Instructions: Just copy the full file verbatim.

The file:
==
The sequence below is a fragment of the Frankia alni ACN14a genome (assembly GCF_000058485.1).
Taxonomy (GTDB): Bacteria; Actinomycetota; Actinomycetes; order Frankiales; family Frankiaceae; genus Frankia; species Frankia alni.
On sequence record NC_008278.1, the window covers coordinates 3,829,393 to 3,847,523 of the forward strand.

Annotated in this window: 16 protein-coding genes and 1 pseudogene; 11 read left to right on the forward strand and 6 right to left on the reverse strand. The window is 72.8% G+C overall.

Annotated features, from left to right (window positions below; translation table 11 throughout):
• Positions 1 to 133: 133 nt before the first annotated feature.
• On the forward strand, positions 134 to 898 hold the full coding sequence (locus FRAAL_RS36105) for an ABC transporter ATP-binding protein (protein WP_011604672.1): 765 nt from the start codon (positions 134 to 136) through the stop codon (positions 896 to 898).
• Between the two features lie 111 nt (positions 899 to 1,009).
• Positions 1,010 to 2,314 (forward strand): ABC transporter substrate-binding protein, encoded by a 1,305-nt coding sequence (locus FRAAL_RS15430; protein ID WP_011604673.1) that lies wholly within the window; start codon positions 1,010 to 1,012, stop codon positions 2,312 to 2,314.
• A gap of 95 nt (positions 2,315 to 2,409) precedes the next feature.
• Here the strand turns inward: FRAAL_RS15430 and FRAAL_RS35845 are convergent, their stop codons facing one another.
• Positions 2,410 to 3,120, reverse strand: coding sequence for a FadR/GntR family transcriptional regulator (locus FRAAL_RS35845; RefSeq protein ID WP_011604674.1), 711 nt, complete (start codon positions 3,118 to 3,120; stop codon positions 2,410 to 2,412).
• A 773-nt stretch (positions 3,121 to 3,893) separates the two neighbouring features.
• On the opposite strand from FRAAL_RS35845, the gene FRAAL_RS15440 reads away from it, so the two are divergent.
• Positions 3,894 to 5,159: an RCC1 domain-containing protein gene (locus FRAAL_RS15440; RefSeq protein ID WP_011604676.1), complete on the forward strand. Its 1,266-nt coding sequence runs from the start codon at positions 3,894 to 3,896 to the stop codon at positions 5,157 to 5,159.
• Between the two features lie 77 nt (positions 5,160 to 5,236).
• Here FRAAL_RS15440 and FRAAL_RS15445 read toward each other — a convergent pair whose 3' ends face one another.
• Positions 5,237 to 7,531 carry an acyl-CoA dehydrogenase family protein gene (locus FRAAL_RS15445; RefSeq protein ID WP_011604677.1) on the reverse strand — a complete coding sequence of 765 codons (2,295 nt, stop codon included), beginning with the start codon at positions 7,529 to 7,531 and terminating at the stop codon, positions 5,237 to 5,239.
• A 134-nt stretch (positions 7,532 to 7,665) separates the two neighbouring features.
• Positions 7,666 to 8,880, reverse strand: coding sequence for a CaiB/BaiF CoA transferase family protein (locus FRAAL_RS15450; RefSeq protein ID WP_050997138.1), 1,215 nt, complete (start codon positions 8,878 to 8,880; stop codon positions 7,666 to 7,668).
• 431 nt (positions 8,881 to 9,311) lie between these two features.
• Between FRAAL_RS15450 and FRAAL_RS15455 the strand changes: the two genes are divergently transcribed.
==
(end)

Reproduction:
The sequence below is a fragment of the Frankia alni ACN14a genome (assembly GCF_000058485.1).
Taxonomy (GTDB): Bacteria; Actinomycetota; Actinomycetes; order Frankiales; family Frankiaceae; genus Frankia; species Frankia alni.
On sequence record NC_008278.1, the window covers coordinates 3,829,393 to 3,847,523 of the forward strand.

Annotated in this window: 16 protein-coding genes and 1 pseudogene; 11 read left to right on the forward strand and 6 right to left on the reverse strand. The window is 72.8% G+C overall.

Annotated features, from left to right (window positions below; translation table 11 throughout):
• Positions 1 to 133: 133 nt before the first annotated feature.
• On the forward strand, positions 134 to 898 hold the full coding sequence (locus FRAAL_RS36105) for an ABC transporter ATP-binding protein (protein WP_011604672.1): 765 nt from the start codon (positions 134 to 136) through the stop codon (positions 896 to 898).
• Between the two features lie 111 nt (positions 899 to 1,009).
• Positions 1,010 to 2,314 (forward strand): ABC transporter substrate-binding protein, encoded by a 1,305-nt coding sequence (locus FRAAL_RS15430; protein ID WP_011604673.1) that lies wholly within the window; start codon positions 1,010 to 1,012, stop codon positions 2,312 to 2,314.
• A gap of 95 nt (positions 2,315 to 2,409) precedes the next feature.
• Here the strand turns inward: FRAAL_RS15430 and FRAAL_RS35845 are convergent, their stop codons facing one another.
• Positions 2,410 to 3,120, reverse strand: coding sequence for a FadR/GntR family transcriptional regulator (locus FRAAL_RS35845; RefSeq protein ID WP_011604674.1), 711 nt, complete (start codon positions 3,118 to 3,120; stop codon positions 2,410 to 2,412).
• A 773-nt stretch (positions 3,121 to 3,893) separates the two neighbouring features.
• On the opposite strand from FRAAL_RS35845, the gene FRAAL_RS15440 reads away from it, so the two are divergent.
• Positions 3,894 to 5,159: an RCC1 domain-containing protein gene (locus FRAAL_RS15440; RefSeq protein ID WP_011604676.1), complete on the forward strand. Its 1,266-nt coding sequence runs from the start codon at positions 3,894 to 3,896 to the stop codon at positions 5,157 to 5,159.
• Between the two features lie 77 nt (positions 5,160 to 5,236).
• Here FRAAL_RS15440 and FRAAL_RS15445 read toward each other — a convergent pair whose 3' ends face one another.
• Positions 5,237 to 7,531 carry an acyl-CoA dehydrogenase family protein gene (locus FRAAL_RS15445; RefSeq protein ID WP_011604677.1) on the reverse strand — a complete coding sequence of 765 codons (2,295 nt, stop codon included), beginning with the start codon at positions 7,529 to 7,531 and terminating at the stop codon, positions 5,237 to 5,239.
• A 134-nt stretch (positions 7,532 to 7,665) separates the two neighbouring features.
• Positions 7,666 to 8,880, reverse strand: coding sequence for a CaiB/BaiF CoA transferase family protein (locus FRAAL_RS15450; RefSeq protein ID WP_050997138.1), 1,215 nt, complete (start codon positions 8,878 to 8,880; stop codon positions 7,666 to 7,668).
• 431 nt (positions 8,881 to 9,311) lie between these two features.
• Between FRAAL_RS15450 and FRAAL_RS15455 the strand changes: the two genes are divergently transcribed.